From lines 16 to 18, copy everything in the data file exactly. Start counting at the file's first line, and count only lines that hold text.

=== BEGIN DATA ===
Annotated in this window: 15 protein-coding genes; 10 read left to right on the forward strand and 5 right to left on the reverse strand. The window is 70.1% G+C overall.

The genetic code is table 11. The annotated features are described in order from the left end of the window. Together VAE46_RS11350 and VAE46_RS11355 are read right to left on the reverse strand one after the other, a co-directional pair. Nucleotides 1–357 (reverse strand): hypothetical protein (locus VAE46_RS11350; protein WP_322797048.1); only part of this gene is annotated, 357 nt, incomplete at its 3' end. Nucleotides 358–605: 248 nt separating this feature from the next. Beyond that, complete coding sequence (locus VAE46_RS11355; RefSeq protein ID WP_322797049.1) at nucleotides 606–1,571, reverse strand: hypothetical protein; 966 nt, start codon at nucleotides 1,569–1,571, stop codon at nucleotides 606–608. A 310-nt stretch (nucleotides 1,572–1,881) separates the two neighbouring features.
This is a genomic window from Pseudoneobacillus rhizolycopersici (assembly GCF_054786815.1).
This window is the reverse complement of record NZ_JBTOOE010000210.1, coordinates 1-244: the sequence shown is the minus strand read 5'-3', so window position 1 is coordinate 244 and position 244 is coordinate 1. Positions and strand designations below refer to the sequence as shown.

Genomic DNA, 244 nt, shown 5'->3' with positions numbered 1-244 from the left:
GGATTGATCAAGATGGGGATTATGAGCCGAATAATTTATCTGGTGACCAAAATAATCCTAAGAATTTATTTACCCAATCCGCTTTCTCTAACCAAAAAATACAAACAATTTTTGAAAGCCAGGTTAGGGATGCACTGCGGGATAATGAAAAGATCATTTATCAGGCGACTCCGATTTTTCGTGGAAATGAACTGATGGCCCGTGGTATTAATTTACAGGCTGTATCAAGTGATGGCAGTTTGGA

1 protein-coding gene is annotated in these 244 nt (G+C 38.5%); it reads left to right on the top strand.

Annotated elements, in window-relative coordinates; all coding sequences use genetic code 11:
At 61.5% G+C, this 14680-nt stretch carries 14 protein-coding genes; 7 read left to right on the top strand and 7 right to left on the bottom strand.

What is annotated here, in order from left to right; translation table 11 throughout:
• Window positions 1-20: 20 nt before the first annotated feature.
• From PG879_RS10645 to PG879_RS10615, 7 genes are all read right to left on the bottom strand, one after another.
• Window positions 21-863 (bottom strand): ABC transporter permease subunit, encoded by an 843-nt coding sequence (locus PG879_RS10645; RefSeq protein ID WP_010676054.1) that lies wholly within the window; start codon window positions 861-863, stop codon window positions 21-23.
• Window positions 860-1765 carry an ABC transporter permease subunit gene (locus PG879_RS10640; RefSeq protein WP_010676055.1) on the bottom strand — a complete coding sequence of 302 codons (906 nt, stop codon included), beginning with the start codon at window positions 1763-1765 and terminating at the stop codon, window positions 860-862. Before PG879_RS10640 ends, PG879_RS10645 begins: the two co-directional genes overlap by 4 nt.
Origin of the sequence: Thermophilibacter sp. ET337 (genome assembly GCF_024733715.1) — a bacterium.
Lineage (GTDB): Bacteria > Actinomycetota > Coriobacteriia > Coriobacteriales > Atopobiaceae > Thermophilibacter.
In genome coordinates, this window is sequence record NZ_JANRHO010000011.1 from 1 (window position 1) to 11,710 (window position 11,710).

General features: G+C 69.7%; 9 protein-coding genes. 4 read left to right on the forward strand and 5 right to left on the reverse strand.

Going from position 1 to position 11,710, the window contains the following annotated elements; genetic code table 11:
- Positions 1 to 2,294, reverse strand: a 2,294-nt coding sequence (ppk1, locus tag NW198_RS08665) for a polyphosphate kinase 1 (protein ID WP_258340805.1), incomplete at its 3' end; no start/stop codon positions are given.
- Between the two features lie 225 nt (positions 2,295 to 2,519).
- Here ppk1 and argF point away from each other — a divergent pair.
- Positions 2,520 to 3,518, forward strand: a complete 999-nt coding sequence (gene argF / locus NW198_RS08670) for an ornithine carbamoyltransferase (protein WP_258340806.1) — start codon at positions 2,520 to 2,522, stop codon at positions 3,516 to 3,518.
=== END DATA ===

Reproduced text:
Lineage (GTDB): Bacteria > Actinomycetota > Coriobacteriia > Coriobacteriales > Atopobiaceae > Thermophilibacter.
In genome coordinates, this window is sequence record NZ_JANRHO010000011.1 from 1 (window position 1) to 11,710 (window position 11,710).

General features: G+C 69.7%; 9 protein-coding genes. 4 read left to right on the forward strand and 5 right to left on the reverse strand.